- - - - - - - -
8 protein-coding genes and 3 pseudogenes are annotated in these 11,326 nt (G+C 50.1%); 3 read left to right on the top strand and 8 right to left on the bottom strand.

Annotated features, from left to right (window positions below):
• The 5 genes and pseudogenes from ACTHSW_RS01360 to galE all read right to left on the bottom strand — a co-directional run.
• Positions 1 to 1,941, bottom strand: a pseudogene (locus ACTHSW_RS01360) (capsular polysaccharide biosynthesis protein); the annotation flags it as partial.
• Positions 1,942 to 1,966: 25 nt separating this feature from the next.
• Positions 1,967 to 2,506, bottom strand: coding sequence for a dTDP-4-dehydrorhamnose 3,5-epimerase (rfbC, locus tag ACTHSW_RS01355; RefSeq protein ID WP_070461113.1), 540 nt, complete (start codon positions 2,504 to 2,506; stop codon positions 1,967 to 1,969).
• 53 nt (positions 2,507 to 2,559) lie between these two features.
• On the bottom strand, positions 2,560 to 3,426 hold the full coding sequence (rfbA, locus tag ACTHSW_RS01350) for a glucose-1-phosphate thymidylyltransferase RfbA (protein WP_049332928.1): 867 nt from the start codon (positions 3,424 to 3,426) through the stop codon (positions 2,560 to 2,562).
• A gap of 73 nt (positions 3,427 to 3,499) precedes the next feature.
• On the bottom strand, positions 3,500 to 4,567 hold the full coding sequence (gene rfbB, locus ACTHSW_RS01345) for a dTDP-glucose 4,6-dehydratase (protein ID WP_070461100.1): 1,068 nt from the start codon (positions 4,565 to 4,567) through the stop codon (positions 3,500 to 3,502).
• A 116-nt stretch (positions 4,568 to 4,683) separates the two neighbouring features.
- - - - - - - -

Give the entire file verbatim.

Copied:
8 protein-coding genes and 3 pseudogenes are annotated in these 11,326 nt (G+C 50.1%); 3 read left to right on the top strand and 8 right to left on the bottom strand.

Annotated features, from left to right (window positions below):
• The 5 genes and pseudogenes from ACTHSW_RS01360 to galE all read right to left on the bottom strand — a co-directional run.
• Positions 1 to 1,941, bottom strand: a pseudogene (locus ACTHSW_RS01360) (capsular polysaccharide biosynthesis protein); the annotation flags it as partial.
• Positions 1,942 to 1,966: 25 nt separating this feature from the next.
• Positions 1,967 to 2,506, bottom strand: coding sequence for a dTDP-4-dehydrorhamnose 3,5-epimerase (rfbC, locus tag ACTHSW_RS01355; RefSeq protein ID WP_070461113.1), 540 nt, complete (start codon positions 2,504 to 2,506; stop codon positions 1,967 to 1,969).
• 53 nt (positions 2,507 to 2,559) lie between these two features.
• On the bottom strand, positions 2,560 to 3,426 hold the full coding sequence (rfbA, locus tag ACTHSW_RS01350) for a glucose-1-phosphate thymidylyltransferase RfbA (protein WP_049332928.1): 867 nt from the start codon (positions 3,424 to 3,426) through the stop codon (positions 2,560 to 2,562).
• A gap of 73 nt (positions 3,427 to 3,499) precedes the next feature.
• On the bottom strand, positions 3,500 to 4,567 hold the full coding sequence (gene rfbB, locus ACTHSW_RS01345) for a dTDP-glucose 4,6-dehydratase (protein ID WP_070461100.1): 1,068 nt from the start codon (positions 4,565 to 4,567) through the stop codon (positions 3,500 to 3,502).
• A 116-nt stretch (positions 4,568 to 4,683) separates the two neighbouring features.